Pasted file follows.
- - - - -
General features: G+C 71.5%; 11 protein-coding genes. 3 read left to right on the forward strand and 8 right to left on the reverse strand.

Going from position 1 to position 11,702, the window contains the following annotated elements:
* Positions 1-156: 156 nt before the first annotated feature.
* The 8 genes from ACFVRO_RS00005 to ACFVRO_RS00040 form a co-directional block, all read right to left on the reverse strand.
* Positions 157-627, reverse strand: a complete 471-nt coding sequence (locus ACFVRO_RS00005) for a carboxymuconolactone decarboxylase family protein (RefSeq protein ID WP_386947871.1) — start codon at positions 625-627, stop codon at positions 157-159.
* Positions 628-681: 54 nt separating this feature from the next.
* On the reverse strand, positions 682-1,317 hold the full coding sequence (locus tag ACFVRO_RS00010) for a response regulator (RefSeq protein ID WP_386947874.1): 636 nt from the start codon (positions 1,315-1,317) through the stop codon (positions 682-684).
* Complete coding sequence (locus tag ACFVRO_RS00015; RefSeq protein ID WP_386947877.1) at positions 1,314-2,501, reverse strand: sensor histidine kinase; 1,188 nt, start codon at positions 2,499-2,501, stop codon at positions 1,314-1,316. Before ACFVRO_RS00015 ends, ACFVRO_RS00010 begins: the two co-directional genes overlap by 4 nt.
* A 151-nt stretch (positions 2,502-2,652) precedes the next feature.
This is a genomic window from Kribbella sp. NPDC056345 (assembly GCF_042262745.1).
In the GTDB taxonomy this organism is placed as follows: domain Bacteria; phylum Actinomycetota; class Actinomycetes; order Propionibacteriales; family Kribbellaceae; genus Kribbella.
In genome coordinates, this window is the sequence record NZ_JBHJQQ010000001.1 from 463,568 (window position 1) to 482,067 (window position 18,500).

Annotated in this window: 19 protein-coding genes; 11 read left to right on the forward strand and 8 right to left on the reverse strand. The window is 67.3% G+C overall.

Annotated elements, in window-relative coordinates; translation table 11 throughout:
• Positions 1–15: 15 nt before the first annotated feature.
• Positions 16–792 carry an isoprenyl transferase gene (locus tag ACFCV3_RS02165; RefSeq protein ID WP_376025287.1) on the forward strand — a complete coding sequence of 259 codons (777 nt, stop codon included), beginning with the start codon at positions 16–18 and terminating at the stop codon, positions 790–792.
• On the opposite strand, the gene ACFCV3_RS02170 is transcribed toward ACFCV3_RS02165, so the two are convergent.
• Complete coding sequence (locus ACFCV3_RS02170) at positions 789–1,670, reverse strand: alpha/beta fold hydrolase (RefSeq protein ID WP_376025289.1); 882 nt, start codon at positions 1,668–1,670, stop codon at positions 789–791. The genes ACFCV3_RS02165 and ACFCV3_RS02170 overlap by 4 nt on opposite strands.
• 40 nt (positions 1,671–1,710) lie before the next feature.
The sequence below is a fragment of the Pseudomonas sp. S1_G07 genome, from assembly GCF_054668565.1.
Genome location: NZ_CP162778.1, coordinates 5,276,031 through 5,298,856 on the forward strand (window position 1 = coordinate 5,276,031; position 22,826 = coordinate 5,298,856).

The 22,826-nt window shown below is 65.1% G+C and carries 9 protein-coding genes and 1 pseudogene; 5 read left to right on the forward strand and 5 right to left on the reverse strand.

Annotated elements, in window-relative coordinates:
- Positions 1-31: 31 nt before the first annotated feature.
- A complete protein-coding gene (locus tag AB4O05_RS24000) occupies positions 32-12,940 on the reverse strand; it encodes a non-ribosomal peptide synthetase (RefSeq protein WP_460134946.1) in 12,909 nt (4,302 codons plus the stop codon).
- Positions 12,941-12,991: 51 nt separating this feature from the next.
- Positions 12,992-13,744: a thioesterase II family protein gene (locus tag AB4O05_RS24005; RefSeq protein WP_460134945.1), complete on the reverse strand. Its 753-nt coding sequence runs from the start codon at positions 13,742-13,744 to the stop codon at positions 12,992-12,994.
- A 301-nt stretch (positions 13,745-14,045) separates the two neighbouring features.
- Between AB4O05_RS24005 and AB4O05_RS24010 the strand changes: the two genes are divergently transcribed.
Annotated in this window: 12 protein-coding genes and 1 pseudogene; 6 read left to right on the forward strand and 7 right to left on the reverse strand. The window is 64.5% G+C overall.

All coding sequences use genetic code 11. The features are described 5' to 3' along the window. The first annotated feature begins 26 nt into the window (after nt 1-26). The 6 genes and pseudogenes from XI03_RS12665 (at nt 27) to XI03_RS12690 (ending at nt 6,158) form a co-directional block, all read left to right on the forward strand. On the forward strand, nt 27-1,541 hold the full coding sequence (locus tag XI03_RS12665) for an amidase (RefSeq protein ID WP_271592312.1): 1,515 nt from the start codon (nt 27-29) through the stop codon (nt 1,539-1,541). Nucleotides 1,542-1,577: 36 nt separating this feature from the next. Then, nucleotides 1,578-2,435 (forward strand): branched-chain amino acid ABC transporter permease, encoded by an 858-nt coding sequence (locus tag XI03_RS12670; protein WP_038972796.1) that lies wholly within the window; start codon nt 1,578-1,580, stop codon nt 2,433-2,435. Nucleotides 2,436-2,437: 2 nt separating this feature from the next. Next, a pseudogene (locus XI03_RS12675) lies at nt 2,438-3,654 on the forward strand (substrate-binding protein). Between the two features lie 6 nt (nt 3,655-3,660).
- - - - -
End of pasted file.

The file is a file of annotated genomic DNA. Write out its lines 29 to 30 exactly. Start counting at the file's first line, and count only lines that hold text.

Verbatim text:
- Between AB4O05_RS24005 and AB4O05_RS24010 the strand changes: the two genes are divergently transcribed.
Annotated in this window: 12 protein-coding genes and 1 pseudogene; 6 read left to right on the forward strand and 7 right to left on the reverse strand. The window is 64.5% G+C overall.